Sunday, November 9, 2014


I wanted to finish up talking about Interstellar today, with spoilers. If you want to read my initial, spoiler-free thoughts, they happened yesterday. Not only does this contain spoilers, but I think you may not even enjoy this posting unless you've already seen the movie.

I had a chance to let Interstellar weigh on my mind a bit, and I'm left with one question: How bad does a flaw have to be before it overshadows everything good in a movie? Interstellar is unfortunately cursed with three big flaws, but either they're not bad enough to ruin the movie for me or the rest of the movie is good enough for me to ignore it. I'm not sure which.

The first major flaw comes from Anne Hathaway's character when she starts talking about love as a quantifiable thing. That there is actually some sort of love force acting throughout the universe. I was hoping that when she started talking like this that it was a sign that she was going crazy, being stuck in space for so long. Sadly no. When Cooper ends up in the black hole, somehow his love energy is able to contact his daughter in the past. This sucks for two reasons. One, because the movie had built up a lot of hard science in its story, and the inclusion of something purely fucking magical ruined all of it. And two, because, c'mon. The power of love saved the world? How lame is that?

The second flaw came in the form of the idiot ball. Towards the end, a lot of tension is created by having Dr. Man go crazy and try to kill Cooper just to stay alive a little bit longer. This part of the plot was awful for so many reasons. First, having your plot advance because someone is acting stupidly is not lazy, but boring to watch. The movie was exciting when the characters were all acting rationally and facing impossible odds, but when it turns into "fight the crazy guy" it just comes off as dull. Second, Dr. Man knows that nobody is coming to get him. He is in the room when they discover that "Plan A" does not exist. He should understand that the only way to stay alive is either to go back to Earth, like Cooper says he's going to do, or go on to the next planet with the other two scientists. He gains nothing from trying to kill these three people.

The final flaw is the last twenty minutes of the film, where everything is tied up neatly with a bow. I'm wondering why Nolan missed that one of the great things about Inception was the ending, and why all of his movie since then had the ending spelled out too clearly and too neatly for the audience. Really, if The Dark Knight Rises would have ended without seeing Bruce Wayne alive and well, and instead just revealed that he fixed the autopilot issue, it would have been nice and open-ended and not ruined. If this movie would have ended with Cooper falling into the black hole, it would have been perfect.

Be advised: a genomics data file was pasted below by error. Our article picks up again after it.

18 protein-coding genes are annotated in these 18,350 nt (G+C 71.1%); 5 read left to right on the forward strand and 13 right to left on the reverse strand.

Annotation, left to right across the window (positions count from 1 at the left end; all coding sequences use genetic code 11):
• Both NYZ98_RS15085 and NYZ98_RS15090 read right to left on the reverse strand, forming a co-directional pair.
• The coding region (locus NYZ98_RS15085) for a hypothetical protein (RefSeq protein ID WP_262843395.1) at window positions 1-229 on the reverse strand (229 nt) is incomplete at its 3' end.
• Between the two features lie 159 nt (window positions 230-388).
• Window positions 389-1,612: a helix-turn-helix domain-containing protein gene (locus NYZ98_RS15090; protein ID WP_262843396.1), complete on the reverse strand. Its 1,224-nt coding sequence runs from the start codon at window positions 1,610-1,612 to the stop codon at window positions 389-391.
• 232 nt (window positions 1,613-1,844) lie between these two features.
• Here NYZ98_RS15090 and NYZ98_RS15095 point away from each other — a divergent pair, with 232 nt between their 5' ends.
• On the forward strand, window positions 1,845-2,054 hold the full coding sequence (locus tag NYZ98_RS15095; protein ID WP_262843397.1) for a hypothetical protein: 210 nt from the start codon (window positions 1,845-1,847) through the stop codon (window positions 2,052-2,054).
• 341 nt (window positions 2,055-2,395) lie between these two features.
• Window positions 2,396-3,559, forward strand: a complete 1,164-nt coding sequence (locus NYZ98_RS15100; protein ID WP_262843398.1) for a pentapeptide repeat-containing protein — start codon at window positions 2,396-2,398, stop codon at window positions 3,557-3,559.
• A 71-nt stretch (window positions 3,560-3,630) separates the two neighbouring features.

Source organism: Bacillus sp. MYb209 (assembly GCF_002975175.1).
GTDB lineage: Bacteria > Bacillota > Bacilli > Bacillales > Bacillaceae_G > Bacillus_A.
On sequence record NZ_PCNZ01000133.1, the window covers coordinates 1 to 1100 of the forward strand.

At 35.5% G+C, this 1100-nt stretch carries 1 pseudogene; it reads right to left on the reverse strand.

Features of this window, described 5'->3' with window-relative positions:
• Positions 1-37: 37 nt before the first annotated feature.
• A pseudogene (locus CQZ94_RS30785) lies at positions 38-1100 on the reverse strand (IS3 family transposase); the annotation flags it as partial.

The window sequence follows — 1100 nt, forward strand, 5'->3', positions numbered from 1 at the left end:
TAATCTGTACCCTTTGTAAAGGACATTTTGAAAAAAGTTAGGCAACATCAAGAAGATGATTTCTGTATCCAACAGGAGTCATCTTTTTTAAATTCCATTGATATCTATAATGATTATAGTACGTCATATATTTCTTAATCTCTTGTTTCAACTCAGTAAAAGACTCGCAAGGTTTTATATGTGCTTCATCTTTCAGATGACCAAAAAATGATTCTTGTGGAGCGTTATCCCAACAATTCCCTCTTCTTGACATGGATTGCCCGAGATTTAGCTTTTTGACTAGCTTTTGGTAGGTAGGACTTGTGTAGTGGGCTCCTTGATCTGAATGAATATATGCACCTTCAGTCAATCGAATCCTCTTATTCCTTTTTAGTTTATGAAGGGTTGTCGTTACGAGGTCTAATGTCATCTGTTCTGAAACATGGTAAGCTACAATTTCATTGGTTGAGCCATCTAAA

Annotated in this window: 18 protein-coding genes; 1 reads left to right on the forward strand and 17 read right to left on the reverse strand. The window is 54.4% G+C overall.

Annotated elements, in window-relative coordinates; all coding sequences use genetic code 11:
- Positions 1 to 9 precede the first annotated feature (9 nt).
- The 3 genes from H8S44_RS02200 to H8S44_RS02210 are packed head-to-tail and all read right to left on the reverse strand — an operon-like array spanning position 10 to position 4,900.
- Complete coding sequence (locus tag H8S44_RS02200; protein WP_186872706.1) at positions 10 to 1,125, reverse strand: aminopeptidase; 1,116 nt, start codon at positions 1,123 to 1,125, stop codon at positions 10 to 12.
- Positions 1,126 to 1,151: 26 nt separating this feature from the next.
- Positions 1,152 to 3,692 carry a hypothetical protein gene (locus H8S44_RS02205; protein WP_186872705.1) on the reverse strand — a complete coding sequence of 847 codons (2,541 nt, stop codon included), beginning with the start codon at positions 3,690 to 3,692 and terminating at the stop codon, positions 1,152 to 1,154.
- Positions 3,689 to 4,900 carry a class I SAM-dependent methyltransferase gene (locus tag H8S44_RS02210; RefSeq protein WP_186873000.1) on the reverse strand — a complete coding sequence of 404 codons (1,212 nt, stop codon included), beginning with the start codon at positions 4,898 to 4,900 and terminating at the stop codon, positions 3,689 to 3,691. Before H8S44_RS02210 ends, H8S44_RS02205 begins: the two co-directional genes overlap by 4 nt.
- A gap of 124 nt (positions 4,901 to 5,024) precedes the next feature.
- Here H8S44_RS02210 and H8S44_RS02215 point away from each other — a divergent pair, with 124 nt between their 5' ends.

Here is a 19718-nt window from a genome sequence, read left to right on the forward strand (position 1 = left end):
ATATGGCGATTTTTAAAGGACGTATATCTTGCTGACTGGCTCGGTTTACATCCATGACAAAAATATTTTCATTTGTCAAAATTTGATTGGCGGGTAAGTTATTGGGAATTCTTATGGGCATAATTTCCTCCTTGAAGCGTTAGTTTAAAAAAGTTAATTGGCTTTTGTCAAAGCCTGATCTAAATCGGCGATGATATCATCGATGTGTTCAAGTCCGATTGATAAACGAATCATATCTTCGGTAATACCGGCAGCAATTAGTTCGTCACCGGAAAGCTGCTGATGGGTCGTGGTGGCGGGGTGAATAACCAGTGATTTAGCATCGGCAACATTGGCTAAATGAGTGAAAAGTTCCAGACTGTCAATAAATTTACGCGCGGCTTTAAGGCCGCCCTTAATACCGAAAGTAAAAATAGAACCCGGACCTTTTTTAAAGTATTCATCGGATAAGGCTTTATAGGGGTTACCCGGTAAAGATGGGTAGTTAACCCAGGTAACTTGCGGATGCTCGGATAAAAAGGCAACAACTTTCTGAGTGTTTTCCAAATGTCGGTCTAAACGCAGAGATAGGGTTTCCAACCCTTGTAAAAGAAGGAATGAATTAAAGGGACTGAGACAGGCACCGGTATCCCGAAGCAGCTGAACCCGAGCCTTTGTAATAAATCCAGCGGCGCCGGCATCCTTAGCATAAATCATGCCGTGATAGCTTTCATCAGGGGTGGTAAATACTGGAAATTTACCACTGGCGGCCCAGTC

To expand on this, imagine what the film would look like. We know that if Murphy can receive information from inside the black hole, she can save humanity. We believe that to be true, even if we don't know it. If they drop Tars into the black hole, and he transmits data, that's enough for the audience to connect the dots that humanity is probably okie-dokie. We know that the "ghost" appears in Murphy's room when she's a child, and we also know that the key to the work that she's been doing lies in the revelation that time is mutable. Also, just from knowing that this film is about time and space, and that the final message from the bookshelf is "STAY", I think your average moviegoer was not surprised that it was Cooper himself sending the messages back in time. Why not let the audience assume this after the credits roll? Or, leave the mystery of the five-dimensional beings even more open-ended and debatable?

The ending also upsets me because it seems proof that Nolan is afraid to pull the trigger on his own ideas. The same thing happened in the Batman trilogy, where throughout the franchise we are told that symbols are more important than individuals, and that people can be corrupted and it's better to die a hero. And yet the individual is given a place of importance at the end of Dark Knight Rises, and left alive. The same thing happens here where the audience is repeatedly told that humanity should disregard its selfish instincts and instead act for the greater good. Cooper does this by diving into a black hole, so Brand can carry on the mission and repopulate the human species on a new planet. Through his sacrifice he transcends his human nature for the sake of humanity. He becomes more than a man or Dr. Man. By giving this character his own desire at the end -- no matter how noble and touching it may be -- he is once more brought down to being a simple human. His courage deserved more than that.

And yet...I still don't hate this movie. There's enough good ideas here that it makes me forget the flaws, and I can still recommend it. Weird, huh?

No comments: